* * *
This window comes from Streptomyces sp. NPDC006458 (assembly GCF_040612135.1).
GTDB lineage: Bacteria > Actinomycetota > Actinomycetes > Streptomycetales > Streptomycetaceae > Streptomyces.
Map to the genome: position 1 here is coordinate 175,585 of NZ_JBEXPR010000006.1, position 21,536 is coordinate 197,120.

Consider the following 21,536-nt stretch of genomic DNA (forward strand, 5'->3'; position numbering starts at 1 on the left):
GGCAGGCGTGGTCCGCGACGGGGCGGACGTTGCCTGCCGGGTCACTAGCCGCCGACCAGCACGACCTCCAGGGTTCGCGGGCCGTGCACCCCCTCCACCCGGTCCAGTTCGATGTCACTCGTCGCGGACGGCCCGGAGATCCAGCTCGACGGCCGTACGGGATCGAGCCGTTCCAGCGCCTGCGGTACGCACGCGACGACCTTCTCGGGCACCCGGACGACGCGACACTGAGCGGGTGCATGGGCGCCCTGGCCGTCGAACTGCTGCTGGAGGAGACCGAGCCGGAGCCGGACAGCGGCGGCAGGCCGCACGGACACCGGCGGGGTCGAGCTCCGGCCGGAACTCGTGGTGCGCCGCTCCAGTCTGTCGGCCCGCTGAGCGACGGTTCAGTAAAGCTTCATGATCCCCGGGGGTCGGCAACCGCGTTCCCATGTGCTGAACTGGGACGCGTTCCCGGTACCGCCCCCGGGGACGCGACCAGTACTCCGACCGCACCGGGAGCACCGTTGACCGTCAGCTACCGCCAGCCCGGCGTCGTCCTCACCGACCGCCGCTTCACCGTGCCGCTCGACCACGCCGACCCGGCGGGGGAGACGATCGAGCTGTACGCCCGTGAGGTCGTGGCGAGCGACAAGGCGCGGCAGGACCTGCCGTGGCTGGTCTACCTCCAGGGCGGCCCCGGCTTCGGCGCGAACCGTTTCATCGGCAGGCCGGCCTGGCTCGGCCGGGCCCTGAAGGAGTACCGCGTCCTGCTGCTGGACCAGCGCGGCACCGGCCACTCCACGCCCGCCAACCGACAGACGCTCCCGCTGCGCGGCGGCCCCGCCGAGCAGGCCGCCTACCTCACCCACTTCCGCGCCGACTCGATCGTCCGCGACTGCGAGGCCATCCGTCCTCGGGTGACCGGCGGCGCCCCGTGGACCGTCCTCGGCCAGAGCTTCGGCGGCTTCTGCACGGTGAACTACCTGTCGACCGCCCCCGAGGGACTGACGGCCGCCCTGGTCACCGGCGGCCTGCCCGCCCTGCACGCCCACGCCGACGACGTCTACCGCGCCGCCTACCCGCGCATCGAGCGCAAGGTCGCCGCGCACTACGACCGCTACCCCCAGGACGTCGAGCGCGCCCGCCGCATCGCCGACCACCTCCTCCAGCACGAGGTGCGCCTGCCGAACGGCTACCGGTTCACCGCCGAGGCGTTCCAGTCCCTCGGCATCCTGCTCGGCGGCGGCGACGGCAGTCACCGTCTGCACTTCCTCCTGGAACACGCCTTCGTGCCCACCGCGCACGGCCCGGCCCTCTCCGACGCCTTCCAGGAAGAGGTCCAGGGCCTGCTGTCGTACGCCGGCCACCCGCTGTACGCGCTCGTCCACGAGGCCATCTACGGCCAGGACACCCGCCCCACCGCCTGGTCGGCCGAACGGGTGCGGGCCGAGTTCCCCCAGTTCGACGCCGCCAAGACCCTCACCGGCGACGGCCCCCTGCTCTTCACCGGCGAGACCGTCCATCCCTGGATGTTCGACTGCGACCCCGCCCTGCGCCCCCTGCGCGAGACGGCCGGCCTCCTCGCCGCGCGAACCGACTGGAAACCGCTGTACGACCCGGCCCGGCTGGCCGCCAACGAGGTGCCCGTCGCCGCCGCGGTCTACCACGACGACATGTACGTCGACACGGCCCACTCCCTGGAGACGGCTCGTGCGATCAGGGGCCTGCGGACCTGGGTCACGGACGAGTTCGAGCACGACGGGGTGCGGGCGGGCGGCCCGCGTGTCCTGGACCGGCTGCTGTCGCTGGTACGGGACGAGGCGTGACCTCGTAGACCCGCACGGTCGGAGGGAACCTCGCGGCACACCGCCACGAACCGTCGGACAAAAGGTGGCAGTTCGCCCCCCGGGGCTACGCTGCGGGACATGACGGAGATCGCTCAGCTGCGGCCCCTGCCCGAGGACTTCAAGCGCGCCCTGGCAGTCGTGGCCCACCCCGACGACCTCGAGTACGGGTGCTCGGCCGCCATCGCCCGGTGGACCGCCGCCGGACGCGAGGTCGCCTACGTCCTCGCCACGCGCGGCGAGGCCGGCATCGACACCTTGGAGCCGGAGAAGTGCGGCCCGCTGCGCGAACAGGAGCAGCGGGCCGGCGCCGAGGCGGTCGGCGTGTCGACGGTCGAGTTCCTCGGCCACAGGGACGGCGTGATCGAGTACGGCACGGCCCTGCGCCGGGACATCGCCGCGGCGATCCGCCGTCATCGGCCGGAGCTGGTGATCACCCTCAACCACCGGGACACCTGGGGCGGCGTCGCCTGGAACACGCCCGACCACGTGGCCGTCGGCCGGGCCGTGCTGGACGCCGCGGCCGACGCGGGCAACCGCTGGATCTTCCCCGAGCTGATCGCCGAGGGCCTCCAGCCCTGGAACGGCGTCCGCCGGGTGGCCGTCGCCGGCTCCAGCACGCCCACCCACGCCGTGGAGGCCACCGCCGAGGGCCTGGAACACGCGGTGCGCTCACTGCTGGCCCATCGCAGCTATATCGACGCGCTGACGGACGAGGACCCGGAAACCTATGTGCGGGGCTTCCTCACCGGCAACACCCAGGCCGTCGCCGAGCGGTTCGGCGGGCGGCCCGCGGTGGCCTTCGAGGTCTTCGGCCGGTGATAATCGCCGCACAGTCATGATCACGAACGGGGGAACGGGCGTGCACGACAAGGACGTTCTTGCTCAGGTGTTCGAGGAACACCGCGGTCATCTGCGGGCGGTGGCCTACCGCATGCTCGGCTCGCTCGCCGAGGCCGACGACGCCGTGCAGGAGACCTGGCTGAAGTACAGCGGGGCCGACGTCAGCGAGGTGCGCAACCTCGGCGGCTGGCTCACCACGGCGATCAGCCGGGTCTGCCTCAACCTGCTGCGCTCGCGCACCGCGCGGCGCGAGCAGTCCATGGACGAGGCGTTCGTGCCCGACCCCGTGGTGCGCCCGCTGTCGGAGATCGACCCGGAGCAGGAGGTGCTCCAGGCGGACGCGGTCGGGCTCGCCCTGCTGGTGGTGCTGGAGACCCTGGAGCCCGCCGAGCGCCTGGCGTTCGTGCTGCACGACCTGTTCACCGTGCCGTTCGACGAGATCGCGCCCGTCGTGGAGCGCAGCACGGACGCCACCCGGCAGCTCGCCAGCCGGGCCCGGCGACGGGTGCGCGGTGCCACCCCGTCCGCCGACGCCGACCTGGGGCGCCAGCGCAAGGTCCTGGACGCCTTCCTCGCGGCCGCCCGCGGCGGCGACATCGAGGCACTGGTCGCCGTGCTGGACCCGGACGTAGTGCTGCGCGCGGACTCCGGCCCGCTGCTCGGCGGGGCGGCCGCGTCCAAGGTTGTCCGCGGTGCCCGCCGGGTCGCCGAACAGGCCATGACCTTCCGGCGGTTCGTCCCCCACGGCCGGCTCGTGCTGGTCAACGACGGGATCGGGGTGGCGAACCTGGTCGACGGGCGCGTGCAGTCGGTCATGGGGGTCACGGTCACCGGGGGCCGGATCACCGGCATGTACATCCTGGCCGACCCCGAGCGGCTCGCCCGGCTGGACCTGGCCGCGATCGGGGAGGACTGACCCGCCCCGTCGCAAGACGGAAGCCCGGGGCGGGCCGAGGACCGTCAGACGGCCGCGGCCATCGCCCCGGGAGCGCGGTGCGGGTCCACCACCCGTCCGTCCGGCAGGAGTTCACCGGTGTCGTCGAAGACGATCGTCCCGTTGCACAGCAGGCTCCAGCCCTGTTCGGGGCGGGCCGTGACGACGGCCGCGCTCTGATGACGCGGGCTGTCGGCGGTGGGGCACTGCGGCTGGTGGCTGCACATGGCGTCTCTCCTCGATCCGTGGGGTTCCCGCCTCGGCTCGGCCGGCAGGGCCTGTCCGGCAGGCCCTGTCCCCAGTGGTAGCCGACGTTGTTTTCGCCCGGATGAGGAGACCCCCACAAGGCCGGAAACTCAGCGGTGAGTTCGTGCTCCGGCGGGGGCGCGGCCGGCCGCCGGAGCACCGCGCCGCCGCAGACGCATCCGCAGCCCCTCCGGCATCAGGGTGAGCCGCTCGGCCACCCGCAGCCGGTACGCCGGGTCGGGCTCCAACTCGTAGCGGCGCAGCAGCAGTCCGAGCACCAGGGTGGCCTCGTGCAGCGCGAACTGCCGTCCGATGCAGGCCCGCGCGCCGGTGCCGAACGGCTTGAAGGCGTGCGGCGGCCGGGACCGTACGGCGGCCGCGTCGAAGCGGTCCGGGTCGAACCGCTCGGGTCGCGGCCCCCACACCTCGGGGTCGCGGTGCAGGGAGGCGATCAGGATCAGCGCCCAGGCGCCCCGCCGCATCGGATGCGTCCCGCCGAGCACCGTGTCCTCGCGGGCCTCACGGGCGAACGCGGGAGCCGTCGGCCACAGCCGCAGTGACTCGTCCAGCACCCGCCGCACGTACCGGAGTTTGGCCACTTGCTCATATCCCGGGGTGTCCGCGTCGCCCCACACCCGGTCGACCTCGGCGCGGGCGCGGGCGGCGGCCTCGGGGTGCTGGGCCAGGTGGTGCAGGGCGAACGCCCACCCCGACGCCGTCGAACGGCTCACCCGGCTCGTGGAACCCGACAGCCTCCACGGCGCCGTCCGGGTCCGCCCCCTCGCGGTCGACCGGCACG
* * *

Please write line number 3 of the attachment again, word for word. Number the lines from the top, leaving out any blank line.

Map to the genome: position 1 here is coordinate 175,585 of NZ_JBEXPR010000006.1, position 21,536 is coordinate 197,120.